Tri­umvi­ra Im­muno­log­ics has named Cyn­thia Moli­na as VP of reg­u­la­to­ry af­fairs to dri­ve sub­mis­sions and in­ter­ac­tions with health agen­cies around the world. Moli­na has been im­mersed in the T cell can­cer ther­a­py world while serv­ing in a sim­i­lar role at Hous­ton-based Cell Med­ica for the past six years.

UP­DAT­ED: Roche bags 'break­through' an­ti-fi­bro­sis drug in $1.4B biotech buy­out deal

Roche is snapping up a “breakthrough” anti-fibrotic drug in a $1.4 billion buyout.

The pharma giant announced Friday that it is acquiring Promedior, primarily to get its hands on PRM-151, a recombinant form of human pentraxin-2 (PTX-2) protein that has nailed down mid-stage clinical data on idiopathic pulmonary fibrosis and demonstrating its potential for a range of fibrotic conditions.

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Amarin emerges from an ex­pert pan­el re­view with a clear en­dorse­ment for Vas­cepa and high odds of suc­cess when the FDA weighs in for­mal­ly

Several FDA experts who gathered Thursday to consider the landmark approval of Vascepa to reduce cardio events in an at-risk population voiced their unease about various aspects of the efficacy and safety data, or ultimately the population it should be used to treat. But the overwhelming belief that the data pointed to the drug’s benefit and clearly outweighed risks carried the day for Amarin.

The panel voted unanimously (16 to 0) to support the company’s positive data presentation — backing an OK for expanding the label to include reducing cardio risk. The vote points Amarin $AMRN down a short path to a formal decision by the FDA, with the odds heavily in its favor. Chances are the rest of the questions about the future of this drug will be hashed out in the label’s small print.

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Federal Trade Commission commissioner Rohit Chopra testifies on Capitol Hill (AP Photo/Susan Walsh)

FTC clears Bris­tol-My­ers’ $74B deal to buy Cel­gene — but Dems sig­nal a po­ten­tial hard shift against Big Phar­ma M&A

Bristol-Myers Squibb’s record $74 billion takeover of Celgene is a done deal. And it will all be over — except for the lingering complaints from die-hard Celgene investors — on Wednesday.

Like much else that’s going on in Washington these days, the vote among the 5 FTC commissioners split along party lines, with the 3 Republicans voting to clear the way and the 2 Democrats steamed over what they see as a major M&A move that will lessen competition and innovation. And that split has big implications for the M&A side of the business if the Dems take the White House in 2020.

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No­var­tis spin­out’s first an­ti-ag­ing PhI­II is a flop, so now they’ll turn to Parkin­son’s chal­lenge as shares wilt

Novartis spinout resTORbio is grappling with the collapse of its lead clinical program this morning — an anti-aging R&D failure that will badly damage their rep in the field.

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BeiGene CEO John Oyler at an Endpoints event in Shanghai, October 2018 (Credit: Endpoints News/PharmCube)

UP­DAT­ED: In a first, FDA green-lights use of a Chi­nese built can­cer ther­a­py — and more are com­ing

Weeks after Amgen took a $2.7 billion stake in BeiGene, the Beijing-based biotech has secured its first-ever FDA approval for zanubrutinib, a BTK inhibitor, months ahead of schedule.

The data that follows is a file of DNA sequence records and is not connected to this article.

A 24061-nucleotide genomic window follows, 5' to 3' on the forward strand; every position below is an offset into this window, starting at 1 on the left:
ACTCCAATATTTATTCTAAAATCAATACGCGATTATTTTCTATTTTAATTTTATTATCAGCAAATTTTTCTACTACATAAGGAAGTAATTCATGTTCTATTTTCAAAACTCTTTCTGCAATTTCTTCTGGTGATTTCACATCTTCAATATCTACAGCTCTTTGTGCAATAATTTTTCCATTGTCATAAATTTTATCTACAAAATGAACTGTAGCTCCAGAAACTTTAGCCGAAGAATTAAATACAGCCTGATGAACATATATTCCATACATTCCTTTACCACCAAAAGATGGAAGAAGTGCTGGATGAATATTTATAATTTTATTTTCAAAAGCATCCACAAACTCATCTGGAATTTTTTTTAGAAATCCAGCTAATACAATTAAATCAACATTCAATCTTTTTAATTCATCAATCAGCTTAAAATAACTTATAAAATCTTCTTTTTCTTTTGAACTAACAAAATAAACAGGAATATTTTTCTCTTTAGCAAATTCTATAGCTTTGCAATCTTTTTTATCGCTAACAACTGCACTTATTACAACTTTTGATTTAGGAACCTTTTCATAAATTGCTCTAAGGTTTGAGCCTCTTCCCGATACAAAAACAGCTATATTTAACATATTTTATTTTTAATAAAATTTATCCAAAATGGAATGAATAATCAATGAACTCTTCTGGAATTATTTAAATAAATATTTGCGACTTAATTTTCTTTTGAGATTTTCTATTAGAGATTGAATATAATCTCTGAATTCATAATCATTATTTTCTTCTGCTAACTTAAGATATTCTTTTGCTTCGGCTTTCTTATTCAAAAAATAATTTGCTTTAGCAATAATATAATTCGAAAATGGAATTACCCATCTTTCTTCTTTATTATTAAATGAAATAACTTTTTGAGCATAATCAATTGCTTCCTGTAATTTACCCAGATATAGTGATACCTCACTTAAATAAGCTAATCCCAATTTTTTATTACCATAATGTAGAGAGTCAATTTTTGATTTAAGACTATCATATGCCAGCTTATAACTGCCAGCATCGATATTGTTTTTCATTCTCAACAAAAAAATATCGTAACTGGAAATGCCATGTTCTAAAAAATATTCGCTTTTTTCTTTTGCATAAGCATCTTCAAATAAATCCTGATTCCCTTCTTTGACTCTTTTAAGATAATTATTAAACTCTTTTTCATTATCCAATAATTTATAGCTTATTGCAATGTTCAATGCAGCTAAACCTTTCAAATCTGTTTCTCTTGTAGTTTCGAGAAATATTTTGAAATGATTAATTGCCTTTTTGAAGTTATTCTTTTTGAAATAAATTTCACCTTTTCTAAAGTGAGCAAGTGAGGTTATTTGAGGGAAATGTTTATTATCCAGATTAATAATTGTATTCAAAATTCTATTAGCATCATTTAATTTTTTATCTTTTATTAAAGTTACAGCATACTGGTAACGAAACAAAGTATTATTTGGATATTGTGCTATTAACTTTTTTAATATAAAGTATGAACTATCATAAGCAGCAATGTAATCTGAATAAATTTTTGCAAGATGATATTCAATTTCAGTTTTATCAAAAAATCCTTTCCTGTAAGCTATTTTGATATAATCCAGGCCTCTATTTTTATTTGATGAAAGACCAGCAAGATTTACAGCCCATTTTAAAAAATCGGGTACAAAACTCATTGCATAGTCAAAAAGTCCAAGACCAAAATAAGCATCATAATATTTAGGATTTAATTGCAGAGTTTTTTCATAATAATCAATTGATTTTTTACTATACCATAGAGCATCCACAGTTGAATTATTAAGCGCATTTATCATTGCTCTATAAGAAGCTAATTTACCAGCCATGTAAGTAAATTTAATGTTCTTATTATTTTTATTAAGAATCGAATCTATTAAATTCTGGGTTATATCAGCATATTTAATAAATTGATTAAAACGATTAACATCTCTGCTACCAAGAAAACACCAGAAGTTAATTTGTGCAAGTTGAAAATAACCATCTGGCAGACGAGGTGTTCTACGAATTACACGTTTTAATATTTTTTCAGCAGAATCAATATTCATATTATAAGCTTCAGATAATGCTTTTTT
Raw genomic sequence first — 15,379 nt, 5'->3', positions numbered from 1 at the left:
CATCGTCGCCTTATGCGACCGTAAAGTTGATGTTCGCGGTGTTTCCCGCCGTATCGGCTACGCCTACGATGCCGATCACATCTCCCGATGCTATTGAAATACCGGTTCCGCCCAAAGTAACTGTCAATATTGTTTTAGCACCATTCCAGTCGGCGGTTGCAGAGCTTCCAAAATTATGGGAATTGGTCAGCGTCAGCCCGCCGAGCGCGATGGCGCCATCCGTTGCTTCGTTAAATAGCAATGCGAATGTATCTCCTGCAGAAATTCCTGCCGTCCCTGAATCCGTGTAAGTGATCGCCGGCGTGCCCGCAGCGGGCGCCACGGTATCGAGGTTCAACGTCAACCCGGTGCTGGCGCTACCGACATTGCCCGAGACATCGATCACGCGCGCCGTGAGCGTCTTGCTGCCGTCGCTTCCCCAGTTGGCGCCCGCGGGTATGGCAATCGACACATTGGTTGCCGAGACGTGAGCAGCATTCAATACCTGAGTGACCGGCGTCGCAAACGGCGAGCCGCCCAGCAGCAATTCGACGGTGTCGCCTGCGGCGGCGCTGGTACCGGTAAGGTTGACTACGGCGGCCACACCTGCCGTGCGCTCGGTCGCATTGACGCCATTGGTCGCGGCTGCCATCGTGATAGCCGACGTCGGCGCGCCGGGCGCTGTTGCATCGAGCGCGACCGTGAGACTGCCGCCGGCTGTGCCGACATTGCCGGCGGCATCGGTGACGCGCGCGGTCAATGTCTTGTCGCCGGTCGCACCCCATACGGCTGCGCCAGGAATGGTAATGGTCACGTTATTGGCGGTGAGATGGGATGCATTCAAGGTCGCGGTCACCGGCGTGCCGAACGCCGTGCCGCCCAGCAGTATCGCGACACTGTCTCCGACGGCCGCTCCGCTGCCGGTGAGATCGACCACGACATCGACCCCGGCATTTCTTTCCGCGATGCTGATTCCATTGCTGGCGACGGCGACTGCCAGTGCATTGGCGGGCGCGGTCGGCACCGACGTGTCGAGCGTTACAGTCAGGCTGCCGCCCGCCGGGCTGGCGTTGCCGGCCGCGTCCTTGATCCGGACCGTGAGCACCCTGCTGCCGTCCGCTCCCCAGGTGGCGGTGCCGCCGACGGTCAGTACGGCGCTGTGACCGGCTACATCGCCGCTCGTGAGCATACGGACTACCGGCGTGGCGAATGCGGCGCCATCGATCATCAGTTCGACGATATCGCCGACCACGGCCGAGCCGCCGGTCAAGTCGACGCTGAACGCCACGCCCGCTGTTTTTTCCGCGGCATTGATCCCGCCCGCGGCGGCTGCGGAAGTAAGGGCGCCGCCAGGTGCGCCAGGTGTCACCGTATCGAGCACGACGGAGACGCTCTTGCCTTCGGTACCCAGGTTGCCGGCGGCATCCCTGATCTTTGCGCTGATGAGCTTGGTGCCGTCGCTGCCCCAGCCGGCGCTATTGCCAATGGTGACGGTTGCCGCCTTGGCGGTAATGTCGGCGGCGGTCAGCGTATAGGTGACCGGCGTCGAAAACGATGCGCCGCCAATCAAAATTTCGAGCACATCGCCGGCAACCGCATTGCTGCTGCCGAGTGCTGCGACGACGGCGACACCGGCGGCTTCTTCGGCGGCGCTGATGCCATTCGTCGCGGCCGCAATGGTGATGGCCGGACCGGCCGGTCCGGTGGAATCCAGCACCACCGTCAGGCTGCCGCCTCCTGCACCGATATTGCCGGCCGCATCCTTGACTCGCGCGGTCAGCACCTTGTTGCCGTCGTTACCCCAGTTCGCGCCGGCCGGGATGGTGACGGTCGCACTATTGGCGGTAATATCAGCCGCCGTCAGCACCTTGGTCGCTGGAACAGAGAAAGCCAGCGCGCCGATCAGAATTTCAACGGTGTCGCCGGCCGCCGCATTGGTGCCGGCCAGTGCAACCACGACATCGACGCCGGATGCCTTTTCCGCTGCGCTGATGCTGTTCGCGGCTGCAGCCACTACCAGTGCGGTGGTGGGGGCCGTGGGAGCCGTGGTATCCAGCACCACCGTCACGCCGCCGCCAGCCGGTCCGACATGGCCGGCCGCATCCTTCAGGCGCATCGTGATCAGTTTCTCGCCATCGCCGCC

BeiGene’s drug, branded as Brukinsa, has secured accelerated approval for adult patients with mantle cell lymphoma (MCL) — a typically aggressive, rare, form of blood cancer — who have received at least one prior therapy.

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What does $62B buy you these days? A lot, says Take­da ex­ecs as the phar­ma play­er promis­es a block­buster R&D fu­ture

First comes the $62 billion buyout. Then comes the asset auction and reorganization to pay down debt. Now comes the detailed pledge of a bigger, brighter future in drug development.

That’s where Takeda finds itself on R&D day today, about 11 months after closing on their Shire acquisition. R&D chief Andy Plump is joining CEO Christophe Weber and other top members of the team to outline a new set of priorities in the greatly expanded pipeline at Takeda, which has jumped into the top ranks of the world’s pharma giants in the wake of the Shire deal.

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GSK's asth­ma bi­o­log­ic Nu­cala scores in rare blood dis­or­der study

GlaxoSmithKline’s asthma drug Nucala, which received a resounding FDA rejection for use in chronic obstructive pulmonary disease (COPD) last year, has shown promise in a rare blood disorder.

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Mer­ck buys a fledg­ling neu­rode­gen­er­a­tive biotech spawned by an old GSK dis­cov­ery al­liance. What’s up with that?

Avalon Ventures chief Jay Lichter has a well-known yen for drug development programs picked up in academia. And what he found in Haoxing Xu’s lab at the University of Michigan pricked his interest enough to launch one of his umbrella biotechs in San Diego.

Xu’s work laid the foundation for Avalon to launch Calporta, which has been working on finding small molecule agonists of TRPML1 (transient receptor potential cation channel, mucolipin subfamily, member 1) for lysosomal storage disorders. And that pathway, they believe, points to new approaches on major market neurodegenerative diseases like Parkinson’s, ALS and Alzheimer’s.

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No­var­tis scores its lat­est FDA OK — this time for a new sick­le cell dis­ease drug picked up in a $665M deal

Novartis’ decision to buy Oklahoma-based biotech Selexys 3 years ago for up to $665 million has paid off with an FDA approval today.

Blessed with the FDA’s breakthrough drug designation for a speedy review, the pharma giant has pinned down an approval for crizanlizumab, a new therapy designed to reduce the frequency of painful incidents of vaso-occlusive crises among sickle cell disease patients 16 or older.